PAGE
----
November 1, 2019
By Ekta R. Garg
Enjoy these Spurts from the last few weeks, readers!
Since the start of the school year, the girls, along with a handful of their schoolmates, have helped their drama teacher prepare for this year’s performances. They’ve built sets for the elementary kids and talked through blocking for middle school shows.
Typically this happens after school on Tuesdays, but with the sheer amount of work the teacher has asked the kids to come in a few Saturdays. On one or two Saturdays, the teacher has waited for us or left the door propped open around the time she knew we’d arrive. Two weeks ago, however, when we arrived at school at the meeting time, we found the school doors locked.
I sat in the car and watched Thirteen and Eleven peer through the glass doors leading to the hallway outside the gym. They both turned to me with a “Now what?” look, so I motioned for them to go down the sidewalk to the main entrance. Those doors were locked too.
Of course, on a morning like this, I forgot my cell phone. I huffed and sighed and drove home to grab my phone so I could text the teacher. Within minutes, she texted back that she would be at the door to open it for the kids. We turned around and went back to school.
“Can you imagine doing this without cell phones?” Eleven asked.
“We did,” I said. “We didn’t have cell phones when I was a kid.”
“So what would you do?” she asked. “I mean, if you went there and found that the doors were locked.”
“You’d just…go home, I guess,” I said. “You’d wait by the landline for the other person to call you back and ask where they were. Then you just set up another time to meet.”
She considered this—a world without cell phones, in which we had to just wait on one another without instant confirmation about who was going where and when—and I thought for a moment about my own childhood. I remember life without the internet and smart devices, of course; anyone my age does. I guess, maybe, that’s why I’m still a little in awe of them.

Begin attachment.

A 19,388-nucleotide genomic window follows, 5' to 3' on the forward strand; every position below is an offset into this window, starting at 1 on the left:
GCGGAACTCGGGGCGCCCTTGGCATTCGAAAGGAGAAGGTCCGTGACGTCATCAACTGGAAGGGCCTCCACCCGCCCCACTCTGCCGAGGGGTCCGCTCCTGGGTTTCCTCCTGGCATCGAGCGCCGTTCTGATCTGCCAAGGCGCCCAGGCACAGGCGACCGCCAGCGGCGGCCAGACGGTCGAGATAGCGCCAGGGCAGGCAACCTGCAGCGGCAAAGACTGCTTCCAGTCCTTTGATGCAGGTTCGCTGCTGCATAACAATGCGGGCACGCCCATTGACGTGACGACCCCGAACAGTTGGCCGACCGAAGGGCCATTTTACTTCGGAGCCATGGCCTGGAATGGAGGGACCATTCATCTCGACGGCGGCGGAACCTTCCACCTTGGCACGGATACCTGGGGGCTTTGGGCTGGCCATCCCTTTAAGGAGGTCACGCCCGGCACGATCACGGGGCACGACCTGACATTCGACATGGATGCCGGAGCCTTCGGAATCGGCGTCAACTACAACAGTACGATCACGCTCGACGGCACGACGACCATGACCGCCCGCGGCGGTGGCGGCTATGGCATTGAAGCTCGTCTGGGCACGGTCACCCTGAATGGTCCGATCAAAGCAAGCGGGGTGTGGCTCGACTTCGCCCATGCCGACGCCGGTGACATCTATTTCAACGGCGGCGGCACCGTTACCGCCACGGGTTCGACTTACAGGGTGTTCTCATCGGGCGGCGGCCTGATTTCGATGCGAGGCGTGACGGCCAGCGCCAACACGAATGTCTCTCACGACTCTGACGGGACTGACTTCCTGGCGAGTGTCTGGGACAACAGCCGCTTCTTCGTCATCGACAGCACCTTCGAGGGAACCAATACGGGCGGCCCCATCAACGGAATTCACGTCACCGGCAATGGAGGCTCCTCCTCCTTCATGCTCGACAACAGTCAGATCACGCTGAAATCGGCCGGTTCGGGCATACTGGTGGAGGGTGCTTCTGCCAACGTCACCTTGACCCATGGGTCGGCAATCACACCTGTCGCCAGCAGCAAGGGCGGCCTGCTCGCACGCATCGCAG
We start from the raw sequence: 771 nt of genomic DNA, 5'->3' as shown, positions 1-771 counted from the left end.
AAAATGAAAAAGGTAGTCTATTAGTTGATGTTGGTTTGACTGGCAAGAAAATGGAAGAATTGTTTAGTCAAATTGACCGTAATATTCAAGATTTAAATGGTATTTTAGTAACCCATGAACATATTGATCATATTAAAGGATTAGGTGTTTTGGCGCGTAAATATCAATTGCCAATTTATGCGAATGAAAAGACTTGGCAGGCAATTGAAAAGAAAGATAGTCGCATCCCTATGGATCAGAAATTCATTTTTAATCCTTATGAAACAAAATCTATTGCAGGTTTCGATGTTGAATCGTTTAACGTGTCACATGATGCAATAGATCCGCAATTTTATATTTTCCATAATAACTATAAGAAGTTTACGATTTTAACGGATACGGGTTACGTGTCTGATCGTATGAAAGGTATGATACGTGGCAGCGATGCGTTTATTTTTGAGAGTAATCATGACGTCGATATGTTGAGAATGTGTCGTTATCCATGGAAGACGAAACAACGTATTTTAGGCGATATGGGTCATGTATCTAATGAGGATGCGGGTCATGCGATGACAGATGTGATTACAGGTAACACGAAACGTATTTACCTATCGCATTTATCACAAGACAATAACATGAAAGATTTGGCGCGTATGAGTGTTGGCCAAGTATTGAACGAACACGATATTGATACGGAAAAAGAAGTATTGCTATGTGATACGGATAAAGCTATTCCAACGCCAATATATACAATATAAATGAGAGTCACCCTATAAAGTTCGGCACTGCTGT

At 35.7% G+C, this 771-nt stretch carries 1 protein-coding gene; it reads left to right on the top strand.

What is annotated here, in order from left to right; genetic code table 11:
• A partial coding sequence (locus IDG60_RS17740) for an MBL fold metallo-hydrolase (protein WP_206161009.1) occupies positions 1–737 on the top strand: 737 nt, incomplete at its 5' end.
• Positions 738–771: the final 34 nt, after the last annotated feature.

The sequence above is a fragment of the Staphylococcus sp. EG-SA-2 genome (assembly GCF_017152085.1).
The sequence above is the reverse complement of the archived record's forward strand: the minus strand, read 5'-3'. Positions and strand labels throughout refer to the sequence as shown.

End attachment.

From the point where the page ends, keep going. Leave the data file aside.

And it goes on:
The girls go to art lessons straight after school on Wednesdays, but weeks after school started they started talking about quitting art. The level of homework Thirteen in particular is getting makes it hard for her to get it done on Wednesdays. After some back and forth, we finally agreed. At the end of this semester, they’ll get their Wednesday afternoons back.
Since my husband and I told the kids they could drop art in December, every Wednesday after school Thirteen has gotten into the car and said, “I just want to go home.”
I tried to make things better by counting down the Wednesdays left every week. Somehow that doesn’t seem to be helping. I just end up with two kids glaring at me.
This week, when I put their snacks together for the car ride to art class, I decided to make hot chocolate and put it in two travel mugs. The temperatures have dropped close to winter levels, and it’s cold outside. So I boiled milk, added cocoa mix, and poured steaming hot chocolate into the mugs. Then I packed up their snacks, the mugs, and their art supplies, and headed to school.
Thirteen got into the front seat and gasped with pleasure.
“It’s hot chocolate, isn’t it?” she asked with a grin of delight.
I smiled back and greeted Eleven as she got in the car too.
“Hot chocolate, [Eleven],” Thirteen said.
“Well, it’s cold out, so I thought you might like something warm to drink,” I said.
“And it’s Wednesday,” Eleven said in a resigned voice.
“Oh, don’t worry, the hot chocolate’s a bribe for going to art class,” Thirteen said.
“It’s not a bribe!” I said in an affronted manner.
(It was totally a bribe.)
“Sure,” Thirteen said with a gleam in her eye.
What can I say? These kids definitely have my number. I guess I’ll have to get better at, um, cold-weather treats. Yeah. ‘Cause that’s what I was doing.
The girls had a half day today, so we made plans to go to Panera for lunch. As we sat and waited for their dad to join us, the girls dug into their meals. Thirteen scooped a spoonful of Panera’s turkey chili and devoured it.
“One day, I’m going to come to Panera and order the chicken tortellini alfredo,” she said.
“Well, it’s a huge portion,” I said, “but you can always share it.”
She paused over her bowl. “I can?”
“But who would split it with me?”
“I’ll split it,” Eleven said.
Her entire lunch experience, I could see in her eyes, had just changed.
“The next time I come to Panera, I’m going to order the chicken tortellini alfredo.”
“One day I’ll come to Panera and order a whole bunch of sweets,” Eleven said.
“And get a stomachache,” I said.
“I’ll have a party and invite all my friends,” she said.
“You wouldn’t invite me?” I asked, feigning shock.
“No,” Thirteen said, “you’d probably tell us, ‘That’s way too much sugar.’”
Eleven broke into a laugh, and I couldn’t help laughing at Thirteen’s imitation of me. I probably would tell them it was too much sugar. Then I’d beg for a scone.